The court established the standard of care for school nurses in health related emergencies: “School nurses have a higher duty of care than hospital nurses to make an assessment of the need for emergency services”.6 Because they do not have the benefit of emergency room staff and equipment, school nurses faced with an emergency must be able to quickly and competently recognize impending and actual emergencies, summon appropriate emergency medical services and stabilize affected individuals.7

The school nurse in the Schlussler case also faced a revocation of her license by the state board of nursing, but entered into an agreement with the board that placed her license on conditional status as long as she completed additional education, training, monitoring and reporting to the board.7
Quick and competent school nurse emergency care is essential to the health and well-being of all students. In fact, many states, including Illinois, Pennsylvania, Indiana, Connecticut and New York, offer school nurse emergency care courses through respective state health departments, higher education nursing courses, and certification programs.

If you are a practicing school nurse or your role is that of providing school nurse emergency care and you have not yet obtained your baccalaureate degree, seriously consider doing so. You will be among many of your nurse colleagues — 44.6% according to 2013 figures8 — who have heeded the need for baccalaureate degrees in nursing. The student populations you serve deserve the best nursing care and the best emergency nursing care you can provide.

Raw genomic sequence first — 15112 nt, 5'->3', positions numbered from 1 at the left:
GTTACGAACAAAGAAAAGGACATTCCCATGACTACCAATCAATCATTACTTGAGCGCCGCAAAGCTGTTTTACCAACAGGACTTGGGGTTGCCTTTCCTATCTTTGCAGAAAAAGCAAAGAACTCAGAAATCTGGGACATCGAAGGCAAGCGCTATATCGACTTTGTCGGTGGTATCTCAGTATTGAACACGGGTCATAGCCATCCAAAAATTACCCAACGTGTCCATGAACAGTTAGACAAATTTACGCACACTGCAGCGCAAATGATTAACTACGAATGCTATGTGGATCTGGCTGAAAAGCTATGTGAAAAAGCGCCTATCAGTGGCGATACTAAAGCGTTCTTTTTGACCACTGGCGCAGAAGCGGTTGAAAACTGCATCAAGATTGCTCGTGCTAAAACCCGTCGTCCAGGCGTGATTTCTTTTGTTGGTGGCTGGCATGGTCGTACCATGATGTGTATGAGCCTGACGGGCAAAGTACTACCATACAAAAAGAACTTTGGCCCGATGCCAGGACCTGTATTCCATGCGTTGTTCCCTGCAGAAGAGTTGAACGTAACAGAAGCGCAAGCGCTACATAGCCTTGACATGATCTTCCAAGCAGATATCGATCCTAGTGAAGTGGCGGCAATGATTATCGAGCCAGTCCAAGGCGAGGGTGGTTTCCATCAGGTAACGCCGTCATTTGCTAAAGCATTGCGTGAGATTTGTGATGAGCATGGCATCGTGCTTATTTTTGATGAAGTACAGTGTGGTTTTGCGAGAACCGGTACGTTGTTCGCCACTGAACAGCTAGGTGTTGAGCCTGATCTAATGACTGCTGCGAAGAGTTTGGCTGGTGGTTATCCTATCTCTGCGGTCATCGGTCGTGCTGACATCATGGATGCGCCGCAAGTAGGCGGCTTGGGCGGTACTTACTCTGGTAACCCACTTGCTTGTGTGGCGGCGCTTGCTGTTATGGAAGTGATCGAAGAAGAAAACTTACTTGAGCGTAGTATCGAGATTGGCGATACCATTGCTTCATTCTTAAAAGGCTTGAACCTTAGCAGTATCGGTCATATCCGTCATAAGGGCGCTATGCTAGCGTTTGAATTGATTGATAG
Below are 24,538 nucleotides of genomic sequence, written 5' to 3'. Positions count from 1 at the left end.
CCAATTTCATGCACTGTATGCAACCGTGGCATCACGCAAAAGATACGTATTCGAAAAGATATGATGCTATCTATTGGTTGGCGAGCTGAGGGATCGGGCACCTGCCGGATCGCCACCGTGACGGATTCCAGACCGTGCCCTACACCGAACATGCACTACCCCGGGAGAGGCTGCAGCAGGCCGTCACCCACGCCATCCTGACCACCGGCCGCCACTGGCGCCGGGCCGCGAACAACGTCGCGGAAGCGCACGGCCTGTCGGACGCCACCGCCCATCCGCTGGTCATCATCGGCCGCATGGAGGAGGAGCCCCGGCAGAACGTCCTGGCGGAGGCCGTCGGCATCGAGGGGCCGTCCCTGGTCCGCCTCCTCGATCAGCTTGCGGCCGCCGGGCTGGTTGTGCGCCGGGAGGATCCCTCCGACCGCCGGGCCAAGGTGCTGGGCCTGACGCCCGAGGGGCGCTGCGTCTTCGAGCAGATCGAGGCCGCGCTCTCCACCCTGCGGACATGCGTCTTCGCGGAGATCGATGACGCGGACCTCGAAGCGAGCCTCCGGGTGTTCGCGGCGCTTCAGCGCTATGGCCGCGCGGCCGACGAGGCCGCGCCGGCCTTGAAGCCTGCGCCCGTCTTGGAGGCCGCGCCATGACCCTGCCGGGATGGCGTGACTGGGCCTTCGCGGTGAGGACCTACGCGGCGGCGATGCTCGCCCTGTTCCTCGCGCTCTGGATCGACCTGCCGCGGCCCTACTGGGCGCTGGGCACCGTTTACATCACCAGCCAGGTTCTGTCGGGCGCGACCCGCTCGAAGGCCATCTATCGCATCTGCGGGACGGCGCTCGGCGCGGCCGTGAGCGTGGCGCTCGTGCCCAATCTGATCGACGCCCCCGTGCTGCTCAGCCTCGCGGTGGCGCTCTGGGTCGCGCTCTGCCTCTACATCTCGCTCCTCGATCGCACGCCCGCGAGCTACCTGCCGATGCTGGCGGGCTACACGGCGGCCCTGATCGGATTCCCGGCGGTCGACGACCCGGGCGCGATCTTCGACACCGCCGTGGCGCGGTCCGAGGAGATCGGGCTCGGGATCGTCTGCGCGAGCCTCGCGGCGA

As a nurse whose practice setting is a school, you will have embraced higher education in your nursing specialty. You will also have invested in your unwavering commitment to meet the current and future challenges of your students’ emergency care.


1.Nurses for a Healthier Tomorrow (n.d.). “Emergency Nurse”. Available at . Accessed 8/12/15.
2. “Emergency Room Nurses: Career and Salary Facts” (2015). Available at . Accessed 8/13/15.
3. “Careers: How to Become A School Nurse.” Available at Accessed 8/13/15
4. National Board for Certification of School Nurses (n.d.). Available at . Accessed 8/13/15.
5. American Association of Colleges of Nursing (2014). “Fact Sheet: The Impact of Education on Nursing Practice. ??
6. Schluessler v. Independent School District 200, et. al, MM89-14V (105196) Dakota District Court (1989).7. Janis Hootman, Nadine Schwab, Mary Gelfman, et. al, “School Nurse Practice: Clinical Performance Issues”, in Legal Issues In School Health Services: A Resource for School Administrators, Attorneys, School Nurses (2005). Nadine Schwab and Mary Gelfman, Editors,168-169.
8. Jennifer Thew (n.d.), “More Nurses Seek BSN Degrees.” Available at .


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About the Author:

Nancy J. Brent, MS, JD, RN